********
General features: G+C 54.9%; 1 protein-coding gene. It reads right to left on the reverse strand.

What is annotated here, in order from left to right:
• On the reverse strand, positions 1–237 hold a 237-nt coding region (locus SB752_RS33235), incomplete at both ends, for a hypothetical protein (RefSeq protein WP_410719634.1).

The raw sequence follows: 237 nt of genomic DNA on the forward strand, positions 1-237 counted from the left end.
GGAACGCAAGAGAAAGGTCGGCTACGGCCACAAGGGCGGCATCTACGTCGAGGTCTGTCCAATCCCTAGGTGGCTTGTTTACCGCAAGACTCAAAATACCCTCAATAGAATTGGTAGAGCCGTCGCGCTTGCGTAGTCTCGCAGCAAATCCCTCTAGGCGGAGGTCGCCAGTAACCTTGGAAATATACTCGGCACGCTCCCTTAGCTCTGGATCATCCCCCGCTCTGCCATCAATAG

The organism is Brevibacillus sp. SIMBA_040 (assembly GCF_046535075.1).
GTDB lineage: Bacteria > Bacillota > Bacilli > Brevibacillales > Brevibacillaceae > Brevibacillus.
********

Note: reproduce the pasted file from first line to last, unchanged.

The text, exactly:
General features: G+C 54.9%; 1 protein-coding gene. It reads right to left on the reverse strand.

What is annotated here, in order from left to right:
• On the reverse strand, positions 1–237 hold a 237-nt coding region (locus SB752_RS33235), incomplete at both ends, for a hypothetical protein (RefSeq protein WP_410719634.1).

The raw sequence follows: 237 nt of genomic DNA on the forward strand, positions 1-237 counted from the left end.
GGAACGCAAGAGAAAGGTCGGCTACGGCCACAAGGGCGGCATCTACGTCGAGGTCTGTCCAATCCCTAGGTGGCTTGTTTACCGCAAGACTCAAAATACCCTCAATAGAATTGGTAGAGCCGTCGCGCTTGCGTAGTCTCGCAGCAAATCCCTCTAGGCGGAGGTCGCCAGTAACCTTGGAAATATACTCGGCACGCTCCCTTAGCTCTGGATCATCCCCCGCTCTGCCATCAATAG

The organism is Brevibacillus sp. SIMBA_040 (assembly GCF_046535075.1).
GTDB lineage: Bacteria > Bacillota > Bacilli > Brevibacillales > Brevibacillaceae > Brevibacillus.